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LC Greenwood on Transition from Receiver to Linebacker: ‘I Can Help the Defense’

A position change for opportunity may prove to be a win for OSU’s defense.

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He was born Shamond Syrese Greenwood, but the name he goes by, “LC,” would cause confusion for most outside of Oklahoma State’s fan base. He shares a name, but no relation, with the former NFL defensive end and member of the famous “Steel Curtain” defense that helped the Pittsburgh Steelers secure four Super Bowl wins from 1975 to 1980.

Now the two have something else in common.

Greenwood started off his Cowboy career, of course, at the bottom of a deep and talented wide receiver depth chart. After redshirting in 2017 and then only playing sparingly in 2018, Greenwood, the two-way player in high school, made a decision to effect change on his own career path — the ambitious conversion to defense.

“He came in and wanted to make the move,” said Mike Gundy after OSU’s open spring practice.

Greenwood began this spring listed as a practice squad player on offense and finished it as at least an intriguing linebacker prospect with a shot to push for reps this fall. The wideout who caught a touchdown in last year’s spring scrimmage, lined up on defense during this year’s open practice (though he had yet to make the switch from No. 81).

“He felt like that maybe he’d hit a dead end at the wideout spot, so he wanted to make a move to that side of the ball,” Gundy said. “He played both ways in high school.”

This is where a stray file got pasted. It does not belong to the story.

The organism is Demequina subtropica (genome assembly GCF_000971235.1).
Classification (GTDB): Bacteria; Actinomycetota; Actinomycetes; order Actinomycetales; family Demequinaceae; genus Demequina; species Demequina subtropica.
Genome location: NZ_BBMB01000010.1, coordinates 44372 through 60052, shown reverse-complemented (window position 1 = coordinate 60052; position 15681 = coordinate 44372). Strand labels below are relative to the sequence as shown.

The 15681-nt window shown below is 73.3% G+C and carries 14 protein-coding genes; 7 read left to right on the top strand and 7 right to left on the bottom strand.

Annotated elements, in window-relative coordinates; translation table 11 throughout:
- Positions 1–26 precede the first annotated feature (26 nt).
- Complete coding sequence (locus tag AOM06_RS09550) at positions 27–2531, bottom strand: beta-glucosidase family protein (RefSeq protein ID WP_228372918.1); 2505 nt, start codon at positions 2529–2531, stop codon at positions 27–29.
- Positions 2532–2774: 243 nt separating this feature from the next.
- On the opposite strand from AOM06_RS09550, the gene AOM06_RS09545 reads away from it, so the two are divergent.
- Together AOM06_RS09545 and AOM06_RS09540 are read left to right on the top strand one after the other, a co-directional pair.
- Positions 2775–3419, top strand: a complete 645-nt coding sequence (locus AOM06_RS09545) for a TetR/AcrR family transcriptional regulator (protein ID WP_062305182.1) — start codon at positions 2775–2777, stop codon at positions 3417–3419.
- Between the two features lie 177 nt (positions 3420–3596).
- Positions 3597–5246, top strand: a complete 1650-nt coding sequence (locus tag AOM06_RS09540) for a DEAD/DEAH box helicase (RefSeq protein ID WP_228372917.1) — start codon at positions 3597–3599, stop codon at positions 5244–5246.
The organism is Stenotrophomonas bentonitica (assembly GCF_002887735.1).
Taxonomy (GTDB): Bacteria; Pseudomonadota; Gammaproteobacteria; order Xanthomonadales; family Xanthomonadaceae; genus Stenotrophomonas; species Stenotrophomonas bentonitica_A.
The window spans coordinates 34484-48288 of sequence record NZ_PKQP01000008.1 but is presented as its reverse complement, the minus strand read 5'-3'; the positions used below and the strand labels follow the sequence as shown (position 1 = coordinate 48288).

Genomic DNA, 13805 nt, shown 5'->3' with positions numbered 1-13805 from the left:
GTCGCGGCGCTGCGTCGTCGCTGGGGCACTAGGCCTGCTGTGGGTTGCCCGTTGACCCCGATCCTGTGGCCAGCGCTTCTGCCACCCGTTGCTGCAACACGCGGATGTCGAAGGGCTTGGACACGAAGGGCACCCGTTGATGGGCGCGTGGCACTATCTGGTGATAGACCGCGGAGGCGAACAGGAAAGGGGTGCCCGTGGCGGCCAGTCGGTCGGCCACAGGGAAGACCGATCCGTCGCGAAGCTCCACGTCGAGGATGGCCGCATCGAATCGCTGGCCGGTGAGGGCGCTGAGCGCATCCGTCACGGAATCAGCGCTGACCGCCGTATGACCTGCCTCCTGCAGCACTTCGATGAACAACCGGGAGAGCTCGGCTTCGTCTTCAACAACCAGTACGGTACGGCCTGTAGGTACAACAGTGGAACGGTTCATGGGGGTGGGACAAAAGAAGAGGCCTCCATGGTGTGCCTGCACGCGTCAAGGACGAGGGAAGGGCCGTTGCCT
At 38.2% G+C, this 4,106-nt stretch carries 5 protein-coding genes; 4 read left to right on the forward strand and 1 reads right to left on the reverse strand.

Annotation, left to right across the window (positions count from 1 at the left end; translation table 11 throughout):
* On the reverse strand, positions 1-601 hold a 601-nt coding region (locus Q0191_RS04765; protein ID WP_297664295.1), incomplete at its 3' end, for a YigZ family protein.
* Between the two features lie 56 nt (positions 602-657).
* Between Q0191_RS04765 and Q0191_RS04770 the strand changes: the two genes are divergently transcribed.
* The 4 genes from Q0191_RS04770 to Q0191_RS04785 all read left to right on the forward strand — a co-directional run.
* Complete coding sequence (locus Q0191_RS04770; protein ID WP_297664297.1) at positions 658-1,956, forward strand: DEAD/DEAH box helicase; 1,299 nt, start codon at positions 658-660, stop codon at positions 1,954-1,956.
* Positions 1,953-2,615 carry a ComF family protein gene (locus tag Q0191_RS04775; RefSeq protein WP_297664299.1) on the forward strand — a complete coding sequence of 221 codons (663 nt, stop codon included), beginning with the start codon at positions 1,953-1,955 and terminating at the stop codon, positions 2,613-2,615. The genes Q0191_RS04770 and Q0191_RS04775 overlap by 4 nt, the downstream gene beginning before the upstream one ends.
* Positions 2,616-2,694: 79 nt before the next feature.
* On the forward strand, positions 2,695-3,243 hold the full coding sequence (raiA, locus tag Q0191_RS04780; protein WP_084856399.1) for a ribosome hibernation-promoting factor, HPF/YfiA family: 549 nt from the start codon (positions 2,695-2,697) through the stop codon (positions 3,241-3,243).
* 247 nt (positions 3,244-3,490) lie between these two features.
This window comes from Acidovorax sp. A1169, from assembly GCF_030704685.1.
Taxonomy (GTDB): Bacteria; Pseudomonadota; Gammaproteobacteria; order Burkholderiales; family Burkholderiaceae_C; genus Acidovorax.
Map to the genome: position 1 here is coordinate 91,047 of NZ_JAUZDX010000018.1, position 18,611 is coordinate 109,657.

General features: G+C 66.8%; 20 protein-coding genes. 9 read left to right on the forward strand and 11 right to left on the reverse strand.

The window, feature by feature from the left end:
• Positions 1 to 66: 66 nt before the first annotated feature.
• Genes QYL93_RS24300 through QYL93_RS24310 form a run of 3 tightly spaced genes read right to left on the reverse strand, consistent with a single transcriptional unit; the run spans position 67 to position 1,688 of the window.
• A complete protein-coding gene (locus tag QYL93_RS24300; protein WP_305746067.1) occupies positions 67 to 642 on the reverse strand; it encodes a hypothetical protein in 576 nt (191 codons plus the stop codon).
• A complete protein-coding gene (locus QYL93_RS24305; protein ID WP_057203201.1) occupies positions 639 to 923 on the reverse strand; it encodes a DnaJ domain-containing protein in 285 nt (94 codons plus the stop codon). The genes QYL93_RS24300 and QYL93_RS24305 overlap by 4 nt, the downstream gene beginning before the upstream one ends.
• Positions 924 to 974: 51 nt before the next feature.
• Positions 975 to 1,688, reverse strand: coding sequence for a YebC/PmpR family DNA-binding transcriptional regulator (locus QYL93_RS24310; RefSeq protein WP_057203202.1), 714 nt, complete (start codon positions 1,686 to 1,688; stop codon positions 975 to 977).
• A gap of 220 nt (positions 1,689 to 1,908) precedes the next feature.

His size at 6-3 and 212 isn’t quite the 6-6, 245 that the now departed former LC used to terrorize NFL quarterbacks for over a decade, but it instantly made him OSU’s tallest linebacker with room to fill out. And this Greenwood has something that isn’t all that common among defenders (and something you can’t teach), legit 4.4 speed.

Coming out of high school, scouts tabbed him a big physical blocker, so it appears he’s never been afraid of contact, and his own head coach saw him adding more weight when he signed. During his 2017 signing day press conference Gundy declared, “He’s a big man that’s going to play at 230.” Greenwood will likely spend the summer trying to get closer to that number now that he’s made the switch.

The lack of experienced depth at linebacker was likely a motivating factor for the position change. Even with the departure of Tyron Johnson, Greenwood faced a logjam on the outside that included the more experienced Patrick McKaufman, the up-and-comer C.J. Moore, the also speedy Braydon Johnson and others. At LB, the depth chart behind No. 1 is much less defined.

But the transition from a finesse role, even for the most physical receiver, to a hit-hungry linebacker is not instantaneous.

“Just being here for a long time, I feel I have gotten bigger and stronger,” Greenwood said. “I like to hit now. … I feel I can help the defense.

“The first week … it was tough, I’m not going to lie. Getting to learn this stuff, watching extra film, I’m getting it more and more each day.”

Gundy says Greenwood basically had to start from scratch, but there will be more time to catch up this fall.

“It’s way too early to tell,” Gundy said. “He’s just trying to get lined up right now. So we should know a lot more three weeks into August. He’s just trying to figure it out.”

If he can figure it out — and that may be a big if — Greenwood possesses the type of speed and reach that rarely sees the field for linebackers at OSU. And Jim Knowles and his squad can use all the help they can get.